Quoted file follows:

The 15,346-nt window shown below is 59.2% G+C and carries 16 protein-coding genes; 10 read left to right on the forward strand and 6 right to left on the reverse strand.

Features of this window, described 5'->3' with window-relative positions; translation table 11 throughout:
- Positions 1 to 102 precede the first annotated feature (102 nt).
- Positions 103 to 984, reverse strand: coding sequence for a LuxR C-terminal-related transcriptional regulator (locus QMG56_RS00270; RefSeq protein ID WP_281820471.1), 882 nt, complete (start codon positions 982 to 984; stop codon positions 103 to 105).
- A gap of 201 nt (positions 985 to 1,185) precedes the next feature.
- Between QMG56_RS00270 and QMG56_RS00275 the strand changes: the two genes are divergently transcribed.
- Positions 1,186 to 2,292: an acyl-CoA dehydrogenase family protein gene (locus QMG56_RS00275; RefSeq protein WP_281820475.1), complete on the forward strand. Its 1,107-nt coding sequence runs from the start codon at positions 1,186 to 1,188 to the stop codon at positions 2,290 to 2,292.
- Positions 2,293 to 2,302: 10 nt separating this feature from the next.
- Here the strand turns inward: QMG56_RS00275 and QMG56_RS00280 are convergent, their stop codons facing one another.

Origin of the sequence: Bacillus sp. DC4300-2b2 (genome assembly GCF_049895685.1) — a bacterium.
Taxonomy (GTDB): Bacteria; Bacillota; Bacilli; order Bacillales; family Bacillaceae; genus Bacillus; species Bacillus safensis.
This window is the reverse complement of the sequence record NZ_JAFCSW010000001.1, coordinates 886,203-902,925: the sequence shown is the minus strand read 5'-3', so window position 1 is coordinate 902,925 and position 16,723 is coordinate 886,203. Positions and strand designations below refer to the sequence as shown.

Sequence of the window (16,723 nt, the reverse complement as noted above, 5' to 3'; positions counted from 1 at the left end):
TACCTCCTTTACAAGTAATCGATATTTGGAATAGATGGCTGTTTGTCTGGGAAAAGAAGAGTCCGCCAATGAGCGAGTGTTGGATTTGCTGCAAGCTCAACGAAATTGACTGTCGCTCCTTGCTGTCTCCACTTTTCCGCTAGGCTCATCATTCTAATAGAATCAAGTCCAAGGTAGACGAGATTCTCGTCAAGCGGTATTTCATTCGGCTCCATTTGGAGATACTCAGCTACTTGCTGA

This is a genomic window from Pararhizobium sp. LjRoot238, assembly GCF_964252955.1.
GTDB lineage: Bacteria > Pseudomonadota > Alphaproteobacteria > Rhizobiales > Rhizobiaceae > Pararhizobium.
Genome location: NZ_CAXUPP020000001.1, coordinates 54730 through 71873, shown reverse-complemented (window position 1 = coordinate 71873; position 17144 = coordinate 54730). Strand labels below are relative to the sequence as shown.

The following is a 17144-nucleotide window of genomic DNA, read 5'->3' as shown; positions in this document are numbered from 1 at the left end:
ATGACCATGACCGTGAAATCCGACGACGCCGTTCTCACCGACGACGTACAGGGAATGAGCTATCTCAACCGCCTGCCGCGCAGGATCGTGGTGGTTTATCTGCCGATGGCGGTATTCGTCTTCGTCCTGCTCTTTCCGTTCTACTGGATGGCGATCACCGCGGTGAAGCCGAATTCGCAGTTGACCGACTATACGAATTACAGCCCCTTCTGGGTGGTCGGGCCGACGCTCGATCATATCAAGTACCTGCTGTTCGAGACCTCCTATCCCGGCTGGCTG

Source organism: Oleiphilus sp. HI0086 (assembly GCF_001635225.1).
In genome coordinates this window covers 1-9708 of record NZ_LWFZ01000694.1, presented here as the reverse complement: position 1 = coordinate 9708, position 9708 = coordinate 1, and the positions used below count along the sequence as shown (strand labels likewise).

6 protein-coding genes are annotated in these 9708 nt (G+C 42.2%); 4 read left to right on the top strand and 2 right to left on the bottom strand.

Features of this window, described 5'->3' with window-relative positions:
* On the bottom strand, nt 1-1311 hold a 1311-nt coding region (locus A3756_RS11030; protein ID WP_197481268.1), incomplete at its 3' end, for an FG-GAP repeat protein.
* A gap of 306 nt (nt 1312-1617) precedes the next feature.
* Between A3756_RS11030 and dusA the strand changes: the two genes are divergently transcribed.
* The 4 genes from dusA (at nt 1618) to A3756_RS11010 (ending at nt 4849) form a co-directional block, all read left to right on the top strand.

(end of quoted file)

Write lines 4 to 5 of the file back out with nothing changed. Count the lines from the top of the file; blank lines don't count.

- Positions 103 to 984, reverse strand: coding sequence for a LuxR C-terminal-related transcriptional regulator (locus QMG56_RS00270; RefSeq protein ID WP_281820471.1), 882 nt, complete (start codon positions 982 to 984; stop codon positions 103 to 105).
- A gap of 201 nt (positions 985 to 1,185) precedes the next feature.